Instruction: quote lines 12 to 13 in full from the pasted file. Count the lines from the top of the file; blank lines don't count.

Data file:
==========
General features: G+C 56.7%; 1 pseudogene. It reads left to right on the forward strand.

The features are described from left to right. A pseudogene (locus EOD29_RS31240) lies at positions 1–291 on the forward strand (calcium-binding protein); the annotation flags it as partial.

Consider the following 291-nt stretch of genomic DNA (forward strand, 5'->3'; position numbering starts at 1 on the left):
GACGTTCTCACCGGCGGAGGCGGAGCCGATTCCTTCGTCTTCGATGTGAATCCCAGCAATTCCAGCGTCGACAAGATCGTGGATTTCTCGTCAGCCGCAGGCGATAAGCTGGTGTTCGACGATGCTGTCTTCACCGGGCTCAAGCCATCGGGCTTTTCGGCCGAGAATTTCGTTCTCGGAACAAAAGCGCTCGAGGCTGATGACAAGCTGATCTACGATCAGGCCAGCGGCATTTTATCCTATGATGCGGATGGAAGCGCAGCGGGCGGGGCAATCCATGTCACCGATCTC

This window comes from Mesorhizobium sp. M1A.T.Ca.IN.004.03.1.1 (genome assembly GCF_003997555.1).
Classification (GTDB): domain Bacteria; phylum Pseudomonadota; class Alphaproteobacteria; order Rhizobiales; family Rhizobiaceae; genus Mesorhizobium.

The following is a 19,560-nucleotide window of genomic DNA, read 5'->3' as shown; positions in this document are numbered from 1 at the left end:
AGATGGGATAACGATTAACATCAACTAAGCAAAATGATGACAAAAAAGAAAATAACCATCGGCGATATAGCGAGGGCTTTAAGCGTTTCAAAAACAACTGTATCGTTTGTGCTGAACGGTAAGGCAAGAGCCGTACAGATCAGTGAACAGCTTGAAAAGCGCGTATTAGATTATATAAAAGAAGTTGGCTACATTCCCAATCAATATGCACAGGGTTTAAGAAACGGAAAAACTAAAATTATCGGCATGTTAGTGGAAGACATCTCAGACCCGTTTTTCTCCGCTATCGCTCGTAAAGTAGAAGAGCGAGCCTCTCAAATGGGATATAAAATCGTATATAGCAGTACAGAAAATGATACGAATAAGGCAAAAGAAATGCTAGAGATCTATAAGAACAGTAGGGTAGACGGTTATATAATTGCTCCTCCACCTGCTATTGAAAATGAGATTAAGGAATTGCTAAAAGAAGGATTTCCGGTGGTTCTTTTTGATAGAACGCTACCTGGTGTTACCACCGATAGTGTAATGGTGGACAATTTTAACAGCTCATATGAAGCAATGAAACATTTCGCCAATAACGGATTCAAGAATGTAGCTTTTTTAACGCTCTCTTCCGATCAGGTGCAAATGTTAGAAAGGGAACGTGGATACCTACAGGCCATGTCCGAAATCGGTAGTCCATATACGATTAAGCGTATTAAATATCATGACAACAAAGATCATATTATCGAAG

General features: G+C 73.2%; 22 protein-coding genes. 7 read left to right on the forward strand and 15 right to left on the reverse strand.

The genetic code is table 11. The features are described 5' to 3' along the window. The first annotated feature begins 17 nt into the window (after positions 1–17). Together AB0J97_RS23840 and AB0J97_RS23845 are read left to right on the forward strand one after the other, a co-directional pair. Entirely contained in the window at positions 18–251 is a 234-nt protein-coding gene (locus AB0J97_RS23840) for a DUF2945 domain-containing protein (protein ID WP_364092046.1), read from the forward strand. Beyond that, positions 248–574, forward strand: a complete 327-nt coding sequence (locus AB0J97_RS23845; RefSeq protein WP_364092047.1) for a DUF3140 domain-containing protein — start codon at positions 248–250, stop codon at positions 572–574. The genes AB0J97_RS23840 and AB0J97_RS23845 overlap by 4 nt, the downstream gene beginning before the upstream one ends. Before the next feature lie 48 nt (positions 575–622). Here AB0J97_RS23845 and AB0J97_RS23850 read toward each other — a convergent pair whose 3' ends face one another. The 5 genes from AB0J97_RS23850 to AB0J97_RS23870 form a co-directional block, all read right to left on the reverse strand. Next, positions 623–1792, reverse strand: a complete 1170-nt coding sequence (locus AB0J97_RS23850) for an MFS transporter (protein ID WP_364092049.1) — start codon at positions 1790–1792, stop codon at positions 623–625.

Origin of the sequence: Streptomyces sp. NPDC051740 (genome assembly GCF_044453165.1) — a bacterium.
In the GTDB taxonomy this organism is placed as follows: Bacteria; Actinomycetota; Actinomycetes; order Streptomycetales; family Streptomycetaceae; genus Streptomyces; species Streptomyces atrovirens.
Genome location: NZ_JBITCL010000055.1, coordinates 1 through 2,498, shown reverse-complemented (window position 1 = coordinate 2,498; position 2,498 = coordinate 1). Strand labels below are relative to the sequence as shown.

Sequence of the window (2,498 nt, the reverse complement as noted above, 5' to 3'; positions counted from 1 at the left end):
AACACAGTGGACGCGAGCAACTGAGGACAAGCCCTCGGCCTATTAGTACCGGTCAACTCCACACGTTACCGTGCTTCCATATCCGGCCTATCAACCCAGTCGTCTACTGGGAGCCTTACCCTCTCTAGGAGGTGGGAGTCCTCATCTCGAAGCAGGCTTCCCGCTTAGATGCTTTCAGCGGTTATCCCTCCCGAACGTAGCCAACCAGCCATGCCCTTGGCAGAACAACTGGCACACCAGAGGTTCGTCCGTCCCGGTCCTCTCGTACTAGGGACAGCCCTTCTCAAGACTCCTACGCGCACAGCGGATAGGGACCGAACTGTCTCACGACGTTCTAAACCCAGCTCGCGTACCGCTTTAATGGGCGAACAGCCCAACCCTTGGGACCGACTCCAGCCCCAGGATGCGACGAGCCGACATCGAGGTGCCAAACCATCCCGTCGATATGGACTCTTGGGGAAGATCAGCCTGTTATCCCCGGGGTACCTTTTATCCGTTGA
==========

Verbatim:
In the GTDB taxonomy this organism is placed as follows: Bacteria; Actinomycetota; Actinomycetes; order Streptomycetales; family Streptomycetaceae; genus Streptomyces; species Streptomyces atrovirens.
Genome location: NZ_JBITCL010000055.1, coordinates 1 through 2,498, shown reverse-complemented (window position 1 = coordinate 2,498; position 2,498 = coordinate 1). Strand labels below are relative to the sequence as shown.